Its waste will not be permanently stored in an underground facility. Next month, Chow and his friends plan to shave their heads in protest. But in it cut exports by 35 percent in order to keep the valuable metals for its own manufacturers. Then, in , Molycorp executives decided to try to get the plant up and running again. I track down an engineer who worked on the Kuantan plant; he agrees to speak with me if given anonymity.
Ipoh Echo (Archives)
Controversial rare earths plant in fight for survival in Malaysia | News | Al Jazeera
The elements used to power all our high-tech gadgets come from a very dirty industry in which rich nations extract the good stuff from the earth—and leave poor countries to clean up the mess. Thorium and other waste solids are mixed into a cementlike substance, which workers spread out in layers over a acre pit lined with high-density polyethylene. That testing could not be completed within the project timescale. In print. I wonder if radiation fears will hurt tourism. The images in the slideshow below, from the awesome PeriodicTable. It was overturned by the Supreme Court, but Asian Rare Earth had had enough, and it pulled out of Bukit Merah and shut down operations entirely.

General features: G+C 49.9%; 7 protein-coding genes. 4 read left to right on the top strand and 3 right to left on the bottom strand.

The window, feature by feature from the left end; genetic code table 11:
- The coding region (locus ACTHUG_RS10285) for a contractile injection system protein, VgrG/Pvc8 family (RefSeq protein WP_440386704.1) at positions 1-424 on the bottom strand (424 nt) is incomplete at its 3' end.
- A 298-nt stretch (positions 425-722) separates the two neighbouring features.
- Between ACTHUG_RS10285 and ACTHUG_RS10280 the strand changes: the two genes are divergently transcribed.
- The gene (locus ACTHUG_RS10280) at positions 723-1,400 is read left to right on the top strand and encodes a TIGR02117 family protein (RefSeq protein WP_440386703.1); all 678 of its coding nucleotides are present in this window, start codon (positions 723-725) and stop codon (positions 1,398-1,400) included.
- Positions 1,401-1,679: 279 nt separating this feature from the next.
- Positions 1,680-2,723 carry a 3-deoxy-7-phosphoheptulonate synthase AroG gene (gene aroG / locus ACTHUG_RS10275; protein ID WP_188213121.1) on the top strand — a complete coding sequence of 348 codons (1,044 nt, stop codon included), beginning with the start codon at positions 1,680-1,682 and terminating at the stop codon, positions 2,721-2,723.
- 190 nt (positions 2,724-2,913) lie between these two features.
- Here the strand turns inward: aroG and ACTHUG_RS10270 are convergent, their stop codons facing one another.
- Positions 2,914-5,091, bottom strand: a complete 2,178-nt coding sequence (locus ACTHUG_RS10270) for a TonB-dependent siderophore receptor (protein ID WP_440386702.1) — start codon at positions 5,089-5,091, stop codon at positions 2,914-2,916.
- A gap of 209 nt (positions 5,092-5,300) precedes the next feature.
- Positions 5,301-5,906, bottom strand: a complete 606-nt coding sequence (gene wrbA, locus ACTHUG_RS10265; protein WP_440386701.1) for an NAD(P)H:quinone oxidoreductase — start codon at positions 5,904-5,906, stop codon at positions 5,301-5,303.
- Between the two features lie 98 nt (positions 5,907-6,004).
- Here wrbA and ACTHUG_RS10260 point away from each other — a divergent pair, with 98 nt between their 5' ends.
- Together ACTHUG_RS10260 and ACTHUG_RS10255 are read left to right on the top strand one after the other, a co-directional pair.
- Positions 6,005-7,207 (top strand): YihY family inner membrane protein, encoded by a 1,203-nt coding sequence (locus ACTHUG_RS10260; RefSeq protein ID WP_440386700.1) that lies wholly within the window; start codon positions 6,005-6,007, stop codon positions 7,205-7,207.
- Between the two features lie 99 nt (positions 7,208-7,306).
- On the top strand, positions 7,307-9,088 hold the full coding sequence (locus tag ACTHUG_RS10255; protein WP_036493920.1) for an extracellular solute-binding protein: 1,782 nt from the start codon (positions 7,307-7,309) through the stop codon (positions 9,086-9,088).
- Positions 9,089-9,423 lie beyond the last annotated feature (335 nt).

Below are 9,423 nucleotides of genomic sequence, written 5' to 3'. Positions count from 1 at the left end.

Chronology of events in the Bukit Merah Asian Rare Earth development
The problems led AkzoNobel, a Dutch company that Lynas had contracted to create the linings for the tanks, to pull out of the project, a story that the New York Times broke early this year. Both monazite and the waste contain thorium, which has a half-life of Welcome back, Your subscription expires on. Any questions?
The previous government, which had ruled Malaysia since it gained independence from Britain in , backed Lynas despite public opposition and also granted the company a year tax holiday. You will receive emails containing news content , updates and promotions from The New York Times. About 60 people are rounded up by police. The problems led AkzoNobel, a Dutch company that Lynas had contracted to create the linings for the tanks, to pull out of the project, a story that the New York Times broke early this year. The waste, incidentally, is not amang but contains thorium hydroxide.